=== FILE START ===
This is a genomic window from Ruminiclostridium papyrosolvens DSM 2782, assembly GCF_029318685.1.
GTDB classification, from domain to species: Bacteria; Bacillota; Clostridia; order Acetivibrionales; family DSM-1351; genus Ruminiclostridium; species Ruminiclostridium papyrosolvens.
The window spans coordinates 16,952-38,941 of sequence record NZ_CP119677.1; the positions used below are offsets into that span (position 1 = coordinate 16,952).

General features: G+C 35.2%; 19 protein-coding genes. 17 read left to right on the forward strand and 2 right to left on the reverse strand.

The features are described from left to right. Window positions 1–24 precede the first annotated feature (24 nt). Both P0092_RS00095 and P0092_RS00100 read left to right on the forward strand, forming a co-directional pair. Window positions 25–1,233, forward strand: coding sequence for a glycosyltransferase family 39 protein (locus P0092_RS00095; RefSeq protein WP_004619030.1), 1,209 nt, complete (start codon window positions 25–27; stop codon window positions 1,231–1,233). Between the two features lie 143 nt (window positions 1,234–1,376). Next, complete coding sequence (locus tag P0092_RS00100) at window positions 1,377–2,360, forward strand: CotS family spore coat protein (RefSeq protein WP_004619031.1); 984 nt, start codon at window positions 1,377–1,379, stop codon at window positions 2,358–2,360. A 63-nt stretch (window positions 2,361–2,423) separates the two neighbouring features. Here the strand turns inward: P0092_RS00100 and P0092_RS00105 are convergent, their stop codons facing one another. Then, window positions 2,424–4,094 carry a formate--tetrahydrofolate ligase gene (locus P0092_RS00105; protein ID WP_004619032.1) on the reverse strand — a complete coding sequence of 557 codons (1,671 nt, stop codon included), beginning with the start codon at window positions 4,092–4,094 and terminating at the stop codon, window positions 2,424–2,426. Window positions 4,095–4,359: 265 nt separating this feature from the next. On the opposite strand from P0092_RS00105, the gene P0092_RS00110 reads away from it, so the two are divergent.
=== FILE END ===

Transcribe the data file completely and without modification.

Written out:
This is a genomic window from Ruminiclostridium papyrosolvens DSM 2782, assembly GCF_029318685.1.
GTDB classification, from domain to species: Bacteria; Bacillota; Clostridia; order Acetivibrionales; family DSM-1351; genus Ruminiclostridium; species Ruminiclostridium papyrosolvens.
The window spans coordinates 16,952-38,941 of sequence record NZ_CP119677.1; the positions used below are offsets into that span (position 1 = coordinate 16,952).

General features: G+C 35.2%; 19 protein-coding genes. 17 read left to right on the forward strand and 2 right to left on the reverse strand.

The features are described from left to right. Window positions 1–24 precede the first annotated feature (24 nt). Both P0092_RS00095 and P0092_RS00100 read left to right on the forward strand, forming a co-directional pair. Window positions 25–1,233, forward strand: coding sequence for a glycosyltransferase family 39 protein (locus P0092_RS00095; RefSeq protein WP_004619030.1), 1,209 nt, complete (start codon window positions 25–27; stop codon window positions 1,231–1,233). Between the two features lie 143 nt (window positions 1,234–1,376). Next, complete coding sequence (locus tag P0092_RS00100) at window positions 1,377–2,360, forward strand: CotS family spore coat protein (RefSeq protein WP_004619031.1); 984 nt, start codon at window positions 1,377–1,379, stop codon at window positions 2,358–2,360. A 63-nt stretch (window positions 2,361–2,423) separates the two neighbouring features. Here the strand turns inward: P0092_RS00100 and P0092_RS00105 are convergent, their stop codons facing one another. Then, window positions 2,424–4,094 carry a formate--tetrahydrofolate ligase gene (locus P0092_RS00105; protein ID WP_004619032.1) on the reverse strand — a complete coding sequence of 557 codons (1,671 nt, stop codon included), beginning with the start codon at window positions 4,092–4,094 and terminating at the stop codon, window positions 2,424–2,426. Window positions 4,095–4,359: 265 nt separating this feature from the next. On the opposite strand from P0092_RS00105, the gene P0092_RS00110 reads away from it, so the two are divergent.